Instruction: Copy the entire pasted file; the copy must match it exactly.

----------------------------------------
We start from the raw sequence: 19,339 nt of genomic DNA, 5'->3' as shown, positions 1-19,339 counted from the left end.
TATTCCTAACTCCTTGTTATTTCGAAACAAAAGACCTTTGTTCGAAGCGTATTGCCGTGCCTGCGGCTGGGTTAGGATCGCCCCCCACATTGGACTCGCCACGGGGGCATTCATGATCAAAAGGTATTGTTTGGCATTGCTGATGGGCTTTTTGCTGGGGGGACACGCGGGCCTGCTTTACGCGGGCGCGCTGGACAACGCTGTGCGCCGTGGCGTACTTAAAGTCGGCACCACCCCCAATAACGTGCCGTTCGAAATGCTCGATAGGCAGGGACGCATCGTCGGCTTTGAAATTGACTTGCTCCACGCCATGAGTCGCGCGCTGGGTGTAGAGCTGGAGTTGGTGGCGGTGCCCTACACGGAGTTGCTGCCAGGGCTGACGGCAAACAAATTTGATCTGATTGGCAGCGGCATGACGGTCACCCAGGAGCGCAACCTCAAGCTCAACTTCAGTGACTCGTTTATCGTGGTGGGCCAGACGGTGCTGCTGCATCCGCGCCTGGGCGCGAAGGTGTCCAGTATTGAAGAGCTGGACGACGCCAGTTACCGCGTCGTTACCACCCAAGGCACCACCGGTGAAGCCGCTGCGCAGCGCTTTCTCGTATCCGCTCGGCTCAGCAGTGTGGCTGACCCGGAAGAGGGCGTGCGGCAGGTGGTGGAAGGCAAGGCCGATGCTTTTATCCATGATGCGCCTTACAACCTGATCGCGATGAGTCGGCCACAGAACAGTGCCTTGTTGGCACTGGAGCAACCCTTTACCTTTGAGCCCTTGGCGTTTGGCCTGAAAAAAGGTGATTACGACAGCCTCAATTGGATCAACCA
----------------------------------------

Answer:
We start from the raw sequence: 19,339 nt of genomic DNA, 5'->3' as shown, positions 1-19,339 counted from the left end.
TATTCCTAACTCCTTGTTATTTCGAAACAAAAGACCTTTGTTCGAAGCGTATTGCCGTGCCTGCGGCTGGGTTAGGATCGCCCCCCACATTGGACTCGCCACGGGGGCATTCATGATCAAAAGGTATTGTTTGGCATTGCTGATGGGCTTTTTGCTGGGGGGACACGCGGGCCTGCTTTACGCGGGCGCGCTGGACAACGCTGTGCGCCGTGGCGTACTTAAAGTCGGCACCACCCCCAATAACGTGCCGTTCGAAATGCTCGATAGGCAGGGACGCATCGTCGGCTTTGAAATTGACTTGCTCCACGCCATGAGTCGCGCGCTGGGTGTAGAGCTGGAGTTGGTGGCGGTGCCCTACACGGAGTTGCTGCCAGGGCTGACGGCAAACAAATTTGATCTGATTGGCAGCGGCATGACGGTCACCCAGGAGCGCAACCTCAAGCTCAACTTCAGTGACTCGTTTATCGTGGTGGGCCAGACGGTGCTGCTGCATCCGCGCCTGGGCGCGAAGGTGTCCAGTATTGAAGAGCTGGACGACGCCAGTTACCGCGTCGTTACCACCCAAGGCACCACCGGTGAAGCCGCTGCGCAGCGCTTTCTCGTATCCGCTCGGCTCAGCAGTGTGGCTGACCCGGAAGAGGGCGTGCGGCAGGTGGTGGAAGGCAAGGCCGATGCTTTTATCCATGATGCGCCTTACAACCTGATCGCGATGAGTCGGCCACAGAACAGTGCCTTGTTGGCACTGGAGCAACCCTTTACCTTTGAGCCCTTGGCGTTTGGCCTGAAAAAAGGTGATTACGACAGCCTCAATTGGATCAACCA